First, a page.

Osage City to Canton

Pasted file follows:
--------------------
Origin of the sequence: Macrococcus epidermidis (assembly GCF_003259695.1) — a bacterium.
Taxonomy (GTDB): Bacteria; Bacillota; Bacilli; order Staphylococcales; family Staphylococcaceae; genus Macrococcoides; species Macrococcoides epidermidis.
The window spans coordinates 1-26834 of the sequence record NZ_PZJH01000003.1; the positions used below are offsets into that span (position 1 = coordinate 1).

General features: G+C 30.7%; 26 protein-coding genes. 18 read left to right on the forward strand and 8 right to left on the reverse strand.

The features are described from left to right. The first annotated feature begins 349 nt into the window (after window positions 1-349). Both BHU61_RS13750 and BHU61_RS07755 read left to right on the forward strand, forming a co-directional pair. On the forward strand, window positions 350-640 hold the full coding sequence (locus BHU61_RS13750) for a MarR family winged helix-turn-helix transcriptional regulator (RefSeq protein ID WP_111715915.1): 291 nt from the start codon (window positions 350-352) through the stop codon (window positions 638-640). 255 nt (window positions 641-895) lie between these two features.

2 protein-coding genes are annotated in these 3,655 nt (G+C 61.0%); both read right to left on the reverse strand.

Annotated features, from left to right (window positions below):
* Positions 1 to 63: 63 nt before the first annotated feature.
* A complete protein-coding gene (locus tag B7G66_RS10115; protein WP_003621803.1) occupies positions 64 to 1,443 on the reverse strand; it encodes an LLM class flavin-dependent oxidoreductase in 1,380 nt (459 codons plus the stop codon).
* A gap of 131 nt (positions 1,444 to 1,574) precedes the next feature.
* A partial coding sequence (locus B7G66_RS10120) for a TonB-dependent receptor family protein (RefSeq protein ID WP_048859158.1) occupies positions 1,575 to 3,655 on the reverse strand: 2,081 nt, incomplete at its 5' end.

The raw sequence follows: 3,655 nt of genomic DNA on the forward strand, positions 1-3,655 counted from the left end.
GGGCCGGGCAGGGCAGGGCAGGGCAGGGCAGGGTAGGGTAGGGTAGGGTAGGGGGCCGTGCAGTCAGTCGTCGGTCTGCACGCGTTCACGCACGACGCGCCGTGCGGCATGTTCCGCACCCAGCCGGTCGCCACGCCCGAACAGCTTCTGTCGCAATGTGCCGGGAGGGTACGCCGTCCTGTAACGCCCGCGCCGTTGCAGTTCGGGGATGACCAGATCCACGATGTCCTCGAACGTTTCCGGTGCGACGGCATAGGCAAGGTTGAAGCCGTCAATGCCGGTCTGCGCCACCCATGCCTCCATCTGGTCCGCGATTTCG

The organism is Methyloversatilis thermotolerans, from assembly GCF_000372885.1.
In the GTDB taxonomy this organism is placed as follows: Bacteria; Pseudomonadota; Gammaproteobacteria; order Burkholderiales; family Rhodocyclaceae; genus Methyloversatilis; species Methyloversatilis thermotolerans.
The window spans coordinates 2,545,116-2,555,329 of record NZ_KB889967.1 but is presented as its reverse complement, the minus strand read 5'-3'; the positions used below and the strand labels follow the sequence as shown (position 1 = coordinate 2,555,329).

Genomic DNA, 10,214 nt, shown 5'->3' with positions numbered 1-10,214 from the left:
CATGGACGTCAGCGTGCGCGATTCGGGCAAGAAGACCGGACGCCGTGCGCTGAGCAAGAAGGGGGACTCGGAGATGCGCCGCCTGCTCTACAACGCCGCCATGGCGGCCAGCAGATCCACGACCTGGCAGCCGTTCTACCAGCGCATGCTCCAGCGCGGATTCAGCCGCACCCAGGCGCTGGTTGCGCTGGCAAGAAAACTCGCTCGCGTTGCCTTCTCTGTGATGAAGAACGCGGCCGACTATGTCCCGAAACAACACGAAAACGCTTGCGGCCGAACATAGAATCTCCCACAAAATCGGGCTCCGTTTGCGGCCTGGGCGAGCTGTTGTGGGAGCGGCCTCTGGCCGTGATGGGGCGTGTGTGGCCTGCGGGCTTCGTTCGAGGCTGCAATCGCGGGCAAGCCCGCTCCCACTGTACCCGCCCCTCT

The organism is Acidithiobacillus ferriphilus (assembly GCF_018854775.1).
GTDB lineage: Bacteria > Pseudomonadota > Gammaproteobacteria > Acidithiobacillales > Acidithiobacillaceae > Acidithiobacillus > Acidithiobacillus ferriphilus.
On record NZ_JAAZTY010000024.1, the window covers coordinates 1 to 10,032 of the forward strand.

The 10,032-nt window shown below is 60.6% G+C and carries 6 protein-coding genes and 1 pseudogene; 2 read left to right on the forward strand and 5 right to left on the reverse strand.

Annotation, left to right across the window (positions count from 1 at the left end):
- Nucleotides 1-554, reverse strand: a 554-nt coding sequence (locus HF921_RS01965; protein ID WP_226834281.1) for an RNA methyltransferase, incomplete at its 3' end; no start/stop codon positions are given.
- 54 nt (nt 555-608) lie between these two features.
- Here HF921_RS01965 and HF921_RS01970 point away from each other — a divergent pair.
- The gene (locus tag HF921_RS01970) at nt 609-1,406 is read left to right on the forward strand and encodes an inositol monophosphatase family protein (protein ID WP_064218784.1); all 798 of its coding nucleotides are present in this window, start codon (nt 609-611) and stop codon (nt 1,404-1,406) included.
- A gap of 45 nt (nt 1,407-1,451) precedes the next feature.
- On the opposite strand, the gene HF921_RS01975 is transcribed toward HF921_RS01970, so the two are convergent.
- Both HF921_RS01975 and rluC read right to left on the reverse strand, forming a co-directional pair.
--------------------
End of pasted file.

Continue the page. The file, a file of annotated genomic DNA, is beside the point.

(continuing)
Through the night the sounds of thunder paraded the sky and rain poured over the landscape. Although the storm brought cooler temperatures and overcast skies, it lead to a humid morning. As I continued on the rail trail it began to become overgrown and unkept, a forgotten passageway. My shoes and socks became soaked from the beads of water clinging to the grass blades. The conditions gave way to an abundance of mosquitoes and flies. Their relentlessness wore me. I could not pause to rest without being swarmed and if my pace slowed they’d catch me. I pushed myself physically to get from town to town and only saw one person, a mountain biker. He’d rounded the corner right as I flopped to the ground forcing myself to take a breather and take care of my feet. Due to my soaked socks and shoes, I walked sockless for a few miles to allow my feet and shoes to dry out. Unfortunately, my shoes began to rub my ankles and the top of my feet raw. Luckily though, my shoes had dried out enough to allow me to put on my dry pair of socks. But, there was another problem. My lower back and butt were stinging as I walked and when I looked to see what was wrong all I saw were raw patches of skin. The humidity and sweat had caused chafing from my pack and shorts but there wasn’t much I could do so I kept going. I finally hobbled into town but instead of relief I found anxiety. “Where do I go now?” I saw a sign for a meat processing plant and figured I could get water. I went inside and talked to the owner, Phil, who was concerned with me being alone but offered to help. The options of camping at the park or on his property didn’t sit well with him so we settled on me staying in his storage barn. He didn’t want people to bother me and he thought about what it would be like if his daughters were in the same position. He gave me a one pound bag of raw beef for dinner. I was obliged but knew I’d have a few hurdles to overcome when cooking it. You see, when I make my camping meals there never tends to be much sanitation and now I would have cow blood and grease on everything. I didn’t want salmonella or e. coli so my greatest ploy was to avoid touching the raw meat as much as possible with as little as possible. I dumped the meat into my pot and poked at it until it began to brown. My pot was 3/4 full and I could barely stir the meat let alone see if it was completely cooking. I poked at it and then dug a hole to allow stirring and this continued until I was certain all the pink was gone. I sat there eating my unseasoned beef wrapped in tortillas and was overcome by loneliness. “What do I do now?” I cleaned up the grease as best as possible and figured I’d have to wait until I found a public bathroom to clean my pot. I stretched on my sleeping pad and stared at the spider webs surrounding me. I started to grow nauseous but I knew it wasn’t from the beef. I was stressed, anxious, and had been in the humidity all day. All I could do was wait until morning.